Saturday, September 24, 2005

They Neuter Wolverines, Don't They?

Michigan pulls defeat out of the jaws of victory in a 23-20 loss to Wisconsin. The kind of Michigan loss we've come to know and love over the last few years: no ball control in the last five minutes of a close game, leaving them in the hole with 24 seconds left. Ugh.

Conservative Theories Meet Political Realities.

David Brooks addressed the YAF on the history and future of the modern American conservative movement (podcast at C-SPAN's American Perspectives). His thesis: conservatives developed a tremendous structure to analyze and formulate ideas, but lack the political acumen to get them implemented as policy (ending Communism and beginning welfare reform may be exceptions). John Podhoretz, writing in the 10th anniversary issue of The Weekly Standard, recalled:

OH, LORD, the government shutdown of 1995. How I craved it. How utterly sure I was that it would reveal the naked political perfidy of the Clinton administration, which was resisting important entitlement reforms and spending restrictions that the nation surely wanted and certainly needed. And, like so many conservatives in Washington, how I had waited for the moment when, at last, there would be a true confrontation between the Big Spenders and the Rugged Individualists that would finally lift the veil of Beltway secrecy on the rottenness of the federal budget.

Oh, Lord, how wrong I was.

The political and social impact of the government shutdown was
completely the reverse of what I had expected. For it was not Bill Clinton and the Democrats who were blamed for the shuttering of the government, but Newt Gingrich and the Republicans. Americans wanted the federal government up and running, and they didn't like the image (admittedly fed to them by the liberal media) of a petulant GOP having a temper tantrum because it couldn't get its way...

Have conservatives learned the ropes of governance? The runaway spending by the government would suggest - No. Any progress on Social Security? No. Health Care? No. Education? Very little progress. Dismantling the culture of dependency? Not evident in the last month's events.

In The Candidate, Senator-elect McKay turns from the wild crowd of his victory party and asks his campaign manager: "now what?" It's time to learn how to transform ideas into realities.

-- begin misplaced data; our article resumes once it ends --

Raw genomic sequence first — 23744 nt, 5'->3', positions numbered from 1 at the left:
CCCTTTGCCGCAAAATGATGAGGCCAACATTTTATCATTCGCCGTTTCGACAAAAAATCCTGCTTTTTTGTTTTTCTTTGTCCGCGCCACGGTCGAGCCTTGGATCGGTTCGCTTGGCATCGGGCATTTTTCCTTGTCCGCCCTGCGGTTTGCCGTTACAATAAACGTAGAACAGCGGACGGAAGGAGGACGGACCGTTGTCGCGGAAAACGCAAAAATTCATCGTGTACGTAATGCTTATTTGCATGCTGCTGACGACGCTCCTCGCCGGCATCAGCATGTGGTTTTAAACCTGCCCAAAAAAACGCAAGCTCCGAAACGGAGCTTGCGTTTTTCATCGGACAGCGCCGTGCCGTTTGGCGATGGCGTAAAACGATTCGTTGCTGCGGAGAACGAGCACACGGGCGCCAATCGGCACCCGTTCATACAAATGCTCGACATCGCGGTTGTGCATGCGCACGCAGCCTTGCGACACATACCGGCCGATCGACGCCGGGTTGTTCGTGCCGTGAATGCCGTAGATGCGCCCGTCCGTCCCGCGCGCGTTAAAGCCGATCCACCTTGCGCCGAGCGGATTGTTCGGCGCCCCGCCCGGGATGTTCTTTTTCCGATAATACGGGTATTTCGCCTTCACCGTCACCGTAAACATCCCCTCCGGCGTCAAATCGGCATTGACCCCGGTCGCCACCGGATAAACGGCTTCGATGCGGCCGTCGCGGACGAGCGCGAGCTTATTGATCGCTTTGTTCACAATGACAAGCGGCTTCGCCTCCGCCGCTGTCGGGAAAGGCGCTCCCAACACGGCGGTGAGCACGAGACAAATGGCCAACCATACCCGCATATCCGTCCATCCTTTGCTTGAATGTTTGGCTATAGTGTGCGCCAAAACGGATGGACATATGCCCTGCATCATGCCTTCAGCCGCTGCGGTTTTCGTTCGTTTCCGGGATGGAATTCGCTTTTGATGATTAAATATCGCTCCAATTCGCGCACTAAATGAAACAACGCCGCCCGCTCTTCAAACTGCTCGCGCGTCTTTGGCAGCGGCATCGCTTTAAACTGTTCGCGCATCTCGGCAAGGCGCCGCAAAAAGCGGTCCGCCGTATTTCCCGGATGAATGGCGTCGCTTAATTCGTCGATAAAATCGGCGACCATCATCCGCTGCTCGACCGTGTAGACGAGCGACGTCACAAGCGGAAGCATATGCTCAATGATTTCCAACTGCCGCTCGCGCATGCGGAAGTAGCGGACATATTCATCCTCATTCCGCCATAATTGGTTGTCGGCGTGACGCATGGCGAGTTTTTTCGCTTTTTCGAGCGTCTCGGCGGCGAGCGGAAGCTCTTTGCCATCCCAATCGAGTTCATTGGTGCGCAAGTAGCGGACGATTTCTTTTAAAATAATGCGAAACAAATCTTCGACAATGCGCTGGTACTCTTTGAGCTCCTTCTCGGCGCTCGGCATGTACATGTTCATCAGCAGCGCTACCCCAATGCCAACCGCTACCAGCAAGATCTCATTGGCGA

March of the Comedians.

Kris of Reflections of a Libertarian Republican has a photoessay of today's fete' of the Hard Left in Washington, DC, co-sponsored by our "comrades" at ANSWER. Some of the attendees were Jesse Jackson, congresscritter Cynthia McKinney (D-Neptune), and Cindy Sheehan. And those were the moderate voices...

(LGF suggests the estimates of 100,000 may be dubious; photos of the event at Getty show marching crowds a tad thin and standing crowds possibly huddled to appear larger.)

Tuesday, September 20, 2005

Above the Tumult We Heard...The Blues.

The South Mississippi Blues Sampler podcast is up and running again, featuring the last pre-Katrina recordings from the Shed and The Boulevard Martini Club, featuring Dwayne Burnside and Mississippi Mafia.

Monday, September 19, 2005

Current Reading.

The Winter's Hero, by Vassily Aksyonov, is the second book in the story of the Gradov family, who struggle to survive the long winter of Stalin. In his first book, Generations of Winter, Aksyonov told of how the generations of the Gradovs, bourgoises, intellectuals, Bolsheviks, patriots alike, are scattered across the Soviet Union to their fates, by the winds of war and political terror. In this second book, we find the surviving members of the family now taking root and growing life after war and in the late years of the Man of Steel's reign. I read Generations years ago, and the Gradovs have never left my heart. Highly recommended reading, but sadly not currently in print. You can find it at a good used book store.

Sunday, September 18, 2005

"I Came for My Country and for a Better Future."

Afghan parlimentary elections, the first since 1970, are underway. Another inchstone for human freedom. (Photo by David Guttenfelder, AP)